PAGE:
Cross-border trade between the U.S., Mexico, and Canada is thriving. Exports from the U.S. to Mexico rose by more than 10 percent between 2017 and 2018. Exports from the U.S. to Canada rose by about 8 percent during the same period.
John Costanzo, who leads Canada-based Purolator’s business outside that country, recently wrote in Parcel Magazine that much of that increase is due to “the surge of e-commerce shipments crossing the border, as Mexican and Canadian consumers are increasingly drawn to high-quality American goods, easily accessible from U.S. retailers’ websites.”
He points to Department of Commerce research that two-thirds of Mexican customers who shop online bought from American sellers. About a third of Canadian buyers made purchases from U.S. sellers.
That means American e-tailers who know how to ship internationally could be reaching tens of millions of customers abroad.
The key, of course, is knowing how to ship internationally. When packages cross borders, they must pass through customs. Shippers have to assume responsibility for whatever fees importing countries charge.
There’s good news, though: This is much easier than it used to be. Most cross-border shipping and billing systems are now automated, reducing the likelihood of human error. And there is plenty of expert support available for shippers who are seeking to grow their international markets or reach them for the first time.
What international shippers need to know
In his Parcel piece, Costanzo outlines six important considerations for shippers:
1. NAFTA Eligibility
In late 2018, the three North American countries reached a new agreement, the U.S.-Mexico-Canada Agreement. This trade deal has been signed by all three countries, but must be ratified by legislative bodies in each before it takes effect.
For now, the North American Free Trade Agreement still governs products moving between these countries. And customs agents don’t automatically apply NAFTA rules, like tariff exemptions. Every shipment needs to carry paperwork with detailed information about the products inside.
Specifically, NAFTA’s “rules of origin” can be very specific and often confusing. However, these spell out which products can receive NAFTA benefits and which can’t. International shippers must fill out NAFTA Certificates of Origin and submit them to customs agents with their shipments.
2. Tariff Classification
All three NAFTA signatories have their own tariff coding systems. These tariff codes specify parcels’ duty rates and treaty benefits, so it’s essential that shippers get them right. Tiny mistakes in tariff codes can lead to long delays and big headaches
3. De Minimis Threshold
The U.S. doesn’t bother taxing shipments worth less than $800. In Canada and Mexico, however, the bar is much lower: Just $16 in Canada and $15 in Mexico. This number is known as the “de minimis threshold.”
Part of this disparity can be explained by the U.S.’s lack of a federal sales tax, which means exporters shipping goods to the U.S. have to pay customs duties and taxes but not sales tax.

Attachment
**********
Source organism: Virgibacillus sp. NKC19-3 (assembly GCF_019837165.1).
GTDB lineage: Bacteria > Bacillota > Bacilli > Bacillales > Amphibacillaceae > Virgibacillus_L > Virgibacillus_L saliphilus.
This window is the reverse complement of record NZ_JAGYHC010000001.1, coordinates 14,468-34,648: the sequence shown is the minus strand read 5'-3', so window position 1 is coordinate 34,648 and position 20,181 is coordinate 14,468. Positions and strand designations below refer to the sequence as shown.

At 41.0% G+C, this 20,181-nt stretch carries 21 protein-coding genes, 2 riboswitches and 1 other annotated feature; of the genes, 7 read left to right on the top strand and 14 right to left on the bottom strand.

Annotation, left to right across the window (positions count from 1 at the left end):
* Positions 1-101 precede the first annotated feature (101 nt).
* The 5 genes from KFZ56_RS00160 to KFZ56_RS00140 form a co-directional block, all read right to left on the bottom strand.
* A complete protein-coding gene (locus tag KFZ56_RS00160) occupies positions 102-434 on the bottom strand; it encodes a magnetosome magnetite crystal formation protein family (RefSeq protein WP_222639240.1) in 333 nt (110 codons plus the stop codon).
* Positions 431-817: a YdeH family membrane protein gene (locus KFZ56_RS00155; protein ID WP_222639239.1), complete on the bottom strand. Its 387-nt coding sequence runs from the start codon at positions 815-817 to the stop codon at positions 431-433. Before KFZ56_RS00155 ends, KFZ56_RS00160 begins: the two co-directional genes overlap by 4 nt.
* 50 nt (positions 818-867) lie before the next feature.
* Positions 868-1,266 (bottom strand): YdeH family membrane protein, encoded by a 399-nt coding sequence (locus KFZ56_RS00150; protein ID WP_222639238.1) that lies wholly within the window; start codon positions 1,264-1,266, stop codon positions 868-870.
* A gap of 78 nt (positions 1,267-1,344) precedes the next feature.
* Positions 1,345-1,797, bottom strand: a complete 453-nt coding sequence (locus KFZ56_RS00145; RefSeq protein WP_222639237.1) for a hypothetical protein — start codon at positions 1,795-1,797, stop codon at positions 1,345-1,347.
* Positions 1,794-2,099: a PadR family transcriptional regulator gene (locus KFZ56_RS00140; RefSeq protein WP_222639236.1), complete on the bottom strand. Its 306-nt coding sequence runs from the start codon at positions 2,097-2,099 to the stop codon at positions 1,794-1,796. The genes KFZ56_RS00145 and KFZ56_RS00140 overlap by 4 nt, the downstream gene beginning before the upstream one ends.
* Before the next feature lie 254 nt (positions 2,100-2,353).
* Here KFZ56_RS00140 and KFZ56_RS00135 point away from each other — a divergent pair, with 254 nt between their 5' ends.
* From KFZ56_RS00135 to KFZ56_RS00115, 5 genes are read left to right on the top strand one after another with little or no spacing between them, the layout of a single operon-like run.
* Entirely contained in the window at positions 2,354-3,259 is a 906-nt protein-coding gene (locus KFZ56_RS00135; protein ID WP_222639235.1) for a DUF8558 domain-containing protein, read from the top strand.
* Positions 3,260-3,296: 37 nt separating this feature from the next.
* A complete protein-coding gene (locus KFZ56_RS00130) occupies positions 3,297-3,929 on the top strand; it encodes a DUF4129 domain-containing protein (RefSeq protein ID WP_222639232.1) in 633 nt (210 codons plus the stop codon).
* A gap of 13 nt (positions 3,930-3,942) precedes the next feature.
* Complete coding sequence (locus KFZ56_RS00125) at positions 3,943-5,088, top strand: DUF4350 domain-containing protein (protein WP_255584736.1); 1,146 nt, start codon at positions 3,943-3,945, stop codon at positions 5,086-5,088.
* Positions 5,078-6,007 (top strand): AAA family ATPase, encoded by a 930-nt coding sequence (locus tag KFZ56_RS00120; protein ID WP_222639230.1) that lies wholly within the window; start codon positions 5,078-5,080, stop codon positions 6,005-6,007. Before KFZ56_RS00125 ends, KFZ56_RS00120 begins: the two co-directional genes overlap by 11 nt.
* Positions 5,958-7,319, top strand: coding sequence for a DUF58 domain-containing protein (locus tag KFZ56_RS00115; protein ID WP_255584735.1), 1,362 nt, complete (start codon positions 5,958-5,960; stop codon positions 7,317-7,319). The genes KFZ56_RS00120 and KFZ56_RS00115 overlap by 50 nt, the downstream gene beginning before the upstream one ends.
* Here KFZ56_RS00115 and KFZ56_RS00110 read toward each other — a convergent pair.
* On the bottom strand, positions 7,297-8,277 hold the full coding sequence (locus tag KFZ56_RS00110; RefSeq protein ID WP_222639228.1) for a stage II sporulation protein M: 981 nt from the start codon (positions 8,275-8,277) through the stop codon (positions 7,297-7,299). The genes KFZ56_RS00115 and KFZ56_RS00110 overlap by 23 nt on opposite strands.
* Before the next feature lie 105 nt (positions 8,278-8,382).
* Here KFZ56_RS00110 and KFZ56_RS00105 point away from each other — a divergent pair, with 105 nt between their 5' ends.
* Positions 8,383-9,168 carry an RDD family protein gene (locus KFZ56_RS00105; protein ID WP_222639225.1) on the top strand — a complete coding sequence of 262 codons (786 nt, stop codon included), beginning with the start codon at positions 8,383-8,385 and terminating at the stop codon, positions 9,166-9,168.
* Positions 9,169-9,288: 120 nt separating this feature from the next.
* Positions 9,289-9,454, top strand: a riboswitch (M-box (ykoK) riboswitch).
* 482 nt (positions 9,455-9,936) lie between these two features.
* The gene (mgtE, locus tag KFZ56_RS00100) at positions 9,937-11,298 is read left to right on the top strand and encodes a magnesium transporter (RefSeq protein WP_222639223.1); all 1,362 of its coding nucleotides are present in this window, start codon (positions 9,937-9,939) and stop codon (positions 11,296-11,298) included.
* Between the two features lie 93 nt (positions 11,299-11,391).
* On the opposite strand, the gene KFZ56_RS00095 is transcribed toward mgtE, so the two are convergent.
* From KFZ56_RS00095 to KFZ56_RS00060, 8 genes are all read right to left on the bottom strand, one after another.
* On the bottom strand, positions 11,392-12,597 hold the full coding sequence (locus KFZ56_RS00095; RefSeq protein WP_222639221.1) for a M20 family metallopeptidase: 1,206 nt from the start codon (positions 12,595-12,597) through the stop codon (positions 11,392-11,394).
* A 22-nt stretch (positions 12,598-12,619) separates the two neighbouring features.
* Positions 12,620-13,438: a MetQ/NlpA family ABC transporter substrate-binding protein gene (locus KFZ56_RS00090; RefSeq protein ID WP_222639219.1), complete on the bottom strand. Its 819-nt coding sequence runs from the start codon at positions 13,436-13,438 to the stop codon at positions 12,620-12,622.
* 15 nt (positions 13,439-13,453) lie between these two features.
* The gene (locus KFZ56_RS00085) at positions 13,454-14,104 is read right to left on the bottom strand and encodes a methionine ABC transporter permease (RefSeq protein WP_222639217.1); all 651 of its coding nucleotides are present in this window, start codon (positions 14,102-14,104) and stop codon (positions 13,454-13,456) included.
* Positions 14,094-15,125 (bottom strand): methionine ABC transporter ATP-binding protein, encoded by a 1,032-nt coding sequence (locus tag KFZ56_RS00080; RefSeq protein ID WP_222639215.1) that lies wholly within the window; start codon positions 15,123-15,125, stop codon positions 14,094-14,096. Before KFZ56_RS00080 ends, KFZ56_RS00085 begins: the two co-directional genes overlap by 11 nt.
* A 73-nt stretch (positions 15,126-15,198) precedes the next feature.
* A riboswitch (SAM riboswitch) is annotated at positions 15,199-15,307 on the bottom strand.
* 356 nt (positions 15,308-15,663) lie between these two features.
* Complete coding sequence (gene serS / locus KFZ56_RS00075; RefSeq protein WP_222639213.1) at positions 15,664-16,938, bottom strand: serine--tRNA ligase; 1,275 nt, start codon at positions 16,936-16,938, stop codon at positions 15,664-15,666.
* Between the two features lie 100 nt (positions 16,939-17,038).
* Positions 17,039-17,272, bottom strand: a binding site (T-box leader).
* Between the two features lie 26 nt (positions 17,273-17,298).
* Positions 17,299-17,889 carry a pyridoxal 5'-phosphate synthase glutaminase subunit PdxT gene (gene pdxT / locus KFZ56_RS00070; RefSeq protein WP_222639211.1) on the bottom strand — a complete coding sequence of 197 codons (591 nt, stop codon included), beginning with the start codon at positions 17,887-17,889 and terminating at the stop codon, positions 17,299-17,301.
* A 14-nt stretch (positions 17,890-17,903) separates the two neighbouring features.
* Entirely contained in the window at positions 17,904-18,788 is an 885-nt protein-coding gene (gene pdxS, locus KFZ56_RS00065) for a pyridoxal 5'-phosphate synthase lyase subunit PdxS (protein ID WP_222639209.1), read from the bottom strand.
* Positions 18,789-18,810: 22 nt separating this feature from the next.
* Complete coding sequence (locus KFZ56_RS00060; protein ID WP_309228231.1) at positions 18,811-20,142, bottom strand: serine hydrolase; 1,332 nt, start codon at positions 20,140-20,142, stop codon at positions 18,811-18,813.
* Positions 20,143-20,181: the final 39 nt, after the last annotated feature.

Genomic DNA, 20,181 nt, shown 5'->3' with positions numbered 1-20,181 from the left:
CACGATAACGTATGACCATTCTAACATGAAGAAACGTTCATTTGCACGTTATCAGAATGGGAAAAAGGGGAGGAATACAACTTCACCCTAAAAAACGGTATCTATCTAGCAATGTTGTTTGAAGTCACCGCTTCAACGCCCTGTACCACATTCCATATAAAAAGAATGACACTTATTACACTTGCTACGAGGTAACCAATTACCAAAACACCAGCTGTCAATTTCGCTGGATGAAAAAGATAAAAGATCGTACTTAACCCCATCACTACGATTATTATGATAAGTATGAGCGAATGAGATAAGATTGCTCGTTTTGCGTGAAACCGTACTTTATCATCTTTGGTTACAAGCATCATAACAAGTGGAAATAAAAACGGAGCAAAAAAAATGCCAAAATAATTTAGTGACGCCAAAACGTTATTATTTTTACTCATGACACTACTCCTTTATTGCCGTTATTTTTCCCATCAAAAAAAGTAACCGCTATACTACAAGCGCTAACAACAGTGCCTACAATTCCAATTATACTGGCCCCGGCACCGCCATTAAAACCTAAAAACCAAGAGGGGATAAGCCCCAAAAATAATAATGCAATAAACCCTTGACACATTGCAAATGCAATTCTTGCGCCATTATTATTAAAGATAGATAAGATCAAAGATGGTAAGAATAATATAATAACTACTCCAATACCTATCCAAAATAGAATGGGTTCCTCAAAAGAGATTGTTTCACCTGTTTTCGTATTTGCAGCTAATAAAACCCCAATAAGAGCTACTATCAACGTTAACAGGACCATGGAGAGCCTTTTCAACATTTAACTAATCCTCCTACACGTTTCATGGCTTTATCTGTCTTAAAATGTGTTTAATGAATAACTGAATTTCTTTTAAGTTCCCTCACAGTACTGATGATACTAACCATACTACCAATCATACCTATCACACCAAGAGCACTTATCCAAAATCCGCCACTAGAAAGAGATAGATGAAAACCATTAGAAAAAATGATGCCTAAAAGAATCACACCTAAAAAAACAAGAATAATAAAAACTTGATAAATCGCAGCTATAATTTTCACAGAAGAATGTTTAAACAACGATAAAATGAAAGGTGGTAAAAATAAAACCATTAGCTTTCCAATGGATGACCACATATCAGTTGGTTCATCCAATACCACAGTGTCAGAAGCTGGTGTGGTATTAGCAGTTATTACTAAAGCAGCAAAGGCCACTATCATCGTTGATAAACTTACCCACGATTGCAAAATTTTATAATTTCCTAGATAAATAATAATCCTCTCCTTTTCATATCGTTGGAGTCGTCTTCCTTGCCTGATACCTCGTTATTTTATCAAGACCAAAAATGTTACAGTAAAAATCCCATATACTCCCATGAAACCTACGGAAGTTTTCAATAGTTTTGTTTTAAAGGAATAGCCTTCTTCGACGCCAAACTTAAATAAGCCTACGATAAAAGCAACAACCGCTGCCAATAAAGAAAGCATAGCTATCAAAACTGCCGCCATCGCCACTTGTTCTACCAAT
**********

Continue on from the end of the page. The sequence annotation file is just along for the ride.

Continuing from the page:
Further, according to the Peterson Institute for International Economics, both would change under the USMCA. In the new deal, Mexico upped its minimis tax-free threshold to $50 and its threshold for tariff-free and simple customs forms to $117. Canada’s rose to $31 and $117, respectively. (All figures are in U.S. dollars.)
4. Expedited Clearance for Low-Value Shipments
If shipments are worth less than given thresholds in Mexico and Canada, both countries are willing to process them faster. This is particularly valuable for e-commerce sellers, who often ship just one or a few items at a time directly to customers rather than sending large commercial bundles.
5. Trusted Trader Programs
All three NAFTA/USMCA signatory countries have “trusted trader” programs, which give faster service to exporters that clear certain parameters. Generally, international shippers must submit detailed applications and verify that their supply chains are very secure. In exchange, they get expedited clearance lanes, greater access to customs staffers and lowered risk of inspection.
6. Sales Taxes
Although the U.S. has no federal sales tax, American companies may find themselves paying hefty taxes at customs. Mexico assesses a 16 percent value-added tax to many goods that cross its borders. Canada tacks a 5 percent goods and services tax at the point of sale onto many goods sold within its borders. States and provinces may add their own sales taxes.
Shippers seeking to sell goods outside the U.S. need to know how taxes work in those countries — not just how much they might owe and when they’ll owe it, but how much their customers might be paying on top of sticker prices.
Why ship internationally?
Shipping internationally isn’t easy. It can be expensive, both in terms of third-party shipping carriers and of payments to foreign governments. But millions upon millions of customers in Mexico and Canada already have long-established habits of purchasing American goods, and hundreds of thousands more are beginning to do so every year.
Expert help can be enormously valuable in developing an international shipping strategy, especially as the North American nations prepare to adopt a new trade deal that will tweak many of these rules. At Reveel, we can help with that. Give us a call to start exploring the world as an international shipper.
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